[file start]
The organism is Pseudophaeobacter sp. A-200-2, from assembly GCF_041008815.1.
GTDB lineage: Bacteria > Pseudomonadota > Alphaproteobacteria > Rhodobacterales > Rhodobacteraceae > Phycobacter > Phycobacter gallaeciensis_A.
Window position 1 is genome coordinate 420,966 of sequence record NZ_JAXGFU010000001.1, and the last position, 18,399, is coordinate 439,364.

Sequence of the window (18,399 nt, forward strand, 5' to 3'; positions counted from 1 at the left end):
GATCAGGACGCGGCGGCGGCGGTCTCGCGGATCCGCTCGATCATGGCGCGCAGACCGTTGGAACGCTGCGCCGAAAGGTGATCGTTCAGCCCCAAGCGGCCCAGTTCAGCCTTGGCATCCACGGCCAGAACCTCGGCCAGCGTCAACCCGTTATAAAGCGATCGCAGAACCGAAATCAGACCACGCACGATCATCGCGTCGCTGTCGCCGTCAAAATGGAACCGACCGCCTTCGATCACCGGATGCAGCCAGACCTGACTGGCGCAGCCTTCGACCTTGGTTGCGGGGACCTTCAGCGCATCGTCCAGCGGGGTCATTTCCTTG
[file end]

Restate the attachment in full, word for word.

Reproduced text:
The organism is Pseudophaeobacter sp. A-200-2, from assembly GCF_041008815.1.
GTDB lineage: Bacteria > Pseudomonadota > Alphaproteobacteria > Rhodobacterales > Rhodobacteraceae > Phycobacter > Phycobacter gallaeciensis_A.
Window position 1 is genome coordinate 420,966 of sequence record NZ_JAXGFU010000001.1, and the last position, 18,399, is coordinate 439,364.

Sequence of the window (18,399 nt, forward strand, 5' to 3'; positions counted from 1 at the left end):
GATCAGGACGCGGCGGCGGCGGTCTCGCGGATCCGCTCGATCATGGCGCGCAGACCGTTGGAACGCTGCGCCGAAAGGTGATCGTTCAGCCCCAAGCGGCCCAGTTCAGCCTTGGCATCCACGGCCAGAACCTCGGCCAGCGTCAACCCGTTATAAAGCGATCGCAGAACCGAAATCAGACCACGCACGATCATCGCGTCGCTGTCGCCGTCAAAATGGAACCGACCGCCTTCGATCACCGGATGCAGCCAGACCTGACTGGCGCAGCCTTCGACCTTGGTTGCGGGGACCTTCAGCGCATCGTCCAGCGGGGTCATTTCCTTG